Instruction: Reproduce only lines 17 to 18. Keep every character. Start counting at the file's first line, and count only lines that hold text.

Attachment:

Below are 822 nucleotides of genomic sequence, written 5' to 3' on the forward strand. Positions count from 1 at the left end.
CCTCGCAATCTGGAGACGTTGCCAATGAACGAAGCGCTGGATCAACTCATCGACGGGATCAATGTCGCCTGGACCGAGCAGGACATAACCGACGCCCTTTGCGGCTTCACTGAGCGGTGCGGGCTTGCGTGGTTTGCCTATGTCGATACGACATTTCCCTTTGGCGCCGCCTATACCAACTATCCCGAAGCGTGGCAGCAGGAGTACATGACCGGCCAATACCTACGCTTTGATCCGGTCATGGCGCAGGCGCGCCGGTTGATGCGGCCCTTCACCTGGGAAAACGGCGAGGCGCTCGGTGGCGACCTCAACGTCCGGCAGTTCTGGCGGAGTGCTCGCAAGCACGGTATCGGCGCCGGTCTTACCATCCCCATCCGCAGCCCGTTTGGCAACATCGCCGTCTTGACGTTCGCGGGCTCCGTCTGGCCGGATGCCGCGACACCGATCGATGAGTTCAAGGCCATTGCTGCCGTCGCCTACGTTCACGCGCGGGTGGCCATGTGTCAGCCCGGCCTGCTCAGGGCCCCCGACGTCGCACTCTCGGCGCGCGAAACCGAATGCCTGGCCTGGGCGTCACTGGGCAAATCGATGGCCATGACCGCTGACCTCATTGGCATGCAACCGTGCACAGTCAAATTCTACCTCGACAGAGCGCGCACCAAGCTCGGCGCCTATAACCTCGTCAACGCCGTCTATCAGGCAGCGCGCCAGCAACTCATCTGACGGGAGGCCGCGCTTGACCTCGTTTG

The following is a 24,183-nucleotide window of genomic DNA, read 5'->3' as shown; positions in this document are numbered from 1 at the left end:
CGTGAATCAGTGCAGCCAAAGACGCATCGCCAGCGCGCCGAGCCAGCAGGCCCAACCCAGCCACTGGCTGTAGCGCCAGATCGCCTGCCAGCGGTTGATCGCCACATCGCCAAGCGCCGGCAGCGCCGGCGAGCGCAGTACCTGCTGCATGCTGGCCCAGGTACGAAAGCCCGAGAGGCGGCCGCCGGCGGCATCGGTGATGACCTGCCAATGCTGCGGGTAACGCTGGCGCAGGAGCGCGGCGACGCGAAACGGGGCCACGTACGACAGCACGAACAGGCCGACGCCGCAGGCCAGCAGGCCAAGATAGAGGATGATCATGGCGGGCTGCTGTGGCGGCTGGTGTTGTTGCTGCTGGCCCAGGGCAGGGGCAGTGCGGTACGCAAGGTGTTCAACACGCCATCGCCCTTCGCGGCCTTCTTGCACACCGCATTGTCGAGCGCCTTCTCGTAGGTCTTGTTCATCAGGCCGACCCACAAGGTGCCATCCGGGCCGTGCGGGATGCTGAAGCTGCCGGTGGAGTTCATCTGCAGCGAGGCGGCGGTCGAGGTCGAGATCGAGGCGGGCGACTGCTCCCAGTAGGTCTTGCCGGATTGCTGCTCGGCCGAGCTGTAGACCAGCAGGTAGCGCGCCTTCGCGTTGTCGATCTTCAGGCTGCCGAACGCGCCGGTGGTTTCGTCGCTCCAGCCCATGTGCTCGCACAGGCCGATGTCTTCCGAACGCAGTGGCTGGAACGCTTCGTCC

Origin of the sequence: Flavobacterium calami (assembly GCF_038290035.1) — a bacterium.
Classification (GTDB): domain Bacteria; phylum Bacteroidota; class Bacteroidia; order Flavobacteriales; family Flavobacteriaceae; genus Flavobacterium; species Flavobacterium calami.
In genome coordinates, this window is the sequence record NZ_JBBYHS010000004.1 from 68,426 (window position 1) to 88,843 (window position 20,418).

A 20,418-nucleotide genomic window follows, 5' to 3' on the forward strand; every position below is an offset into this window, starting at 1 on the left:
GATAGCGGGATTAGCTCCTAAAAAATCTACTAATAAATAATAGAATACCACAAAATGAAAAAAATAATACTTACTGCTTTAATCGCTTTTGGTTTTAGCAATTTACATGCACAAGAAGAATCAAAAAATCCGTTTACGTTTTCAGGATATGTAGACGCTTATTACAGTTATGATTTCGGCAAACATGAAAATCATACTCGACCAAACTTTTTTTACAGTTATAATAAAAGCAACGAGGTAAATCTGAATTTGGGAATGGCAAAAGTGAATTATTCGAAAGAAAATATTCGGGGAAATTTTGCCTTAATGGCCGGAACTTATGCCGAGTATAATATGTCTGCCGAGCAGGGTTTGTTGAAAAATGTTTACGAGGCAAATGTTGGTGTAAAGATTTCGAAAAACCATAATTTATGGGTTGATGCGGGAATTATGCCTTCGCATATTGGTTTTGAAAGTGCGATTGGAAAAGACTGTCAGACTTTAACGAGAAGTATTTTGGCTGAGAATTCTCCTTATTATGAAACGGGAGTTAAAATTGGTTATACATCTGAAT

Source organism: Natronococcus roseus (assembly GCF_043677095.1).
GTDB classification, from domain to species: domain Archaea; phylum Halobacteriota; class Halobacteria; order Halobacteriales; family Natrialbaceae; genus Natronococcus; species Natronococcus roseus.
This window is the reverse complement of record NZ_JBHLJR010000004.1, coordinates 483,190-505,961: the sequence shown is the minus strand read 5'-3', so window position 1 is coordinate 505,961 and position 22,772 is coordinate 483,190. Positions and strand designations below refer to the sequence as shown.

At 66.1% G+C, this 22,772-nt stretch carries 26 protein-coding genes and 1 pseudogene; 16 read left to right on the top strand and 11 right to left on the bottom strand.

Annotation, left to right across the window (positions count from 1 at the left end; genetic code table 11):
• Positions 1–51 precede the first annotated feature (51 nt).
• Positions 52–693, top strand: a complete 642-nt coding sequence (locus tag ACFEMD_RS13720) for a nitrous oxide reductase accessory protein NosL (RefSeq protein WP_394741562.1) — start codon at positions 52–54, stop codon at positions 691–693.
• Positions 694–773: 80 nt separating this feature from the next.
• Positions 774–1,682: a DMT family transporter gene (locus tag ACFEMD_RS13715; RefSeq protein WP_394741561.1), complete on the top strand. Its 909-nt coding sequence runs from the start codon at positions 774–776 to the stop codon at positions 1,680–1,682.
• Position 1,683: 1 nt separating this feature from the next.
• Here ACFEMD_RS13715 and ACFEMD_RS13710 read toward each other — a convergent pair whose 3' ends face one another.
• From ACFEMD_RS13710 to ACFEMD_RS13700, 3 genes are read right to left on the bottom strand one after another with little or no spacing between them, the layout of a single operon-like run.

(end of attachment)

• Positions 694–773: 80 nt separating this feature from the next.
• Positions 774–1,682: a DMT family transporter gene (locus tag ACFEMD_RS13715; RefSeq protein WP_394741561.1), complete on the top strand. Its 909-nt coding sequence runs from the start codon at positions 774–776 to the stop codon at positions 1,680–1,682.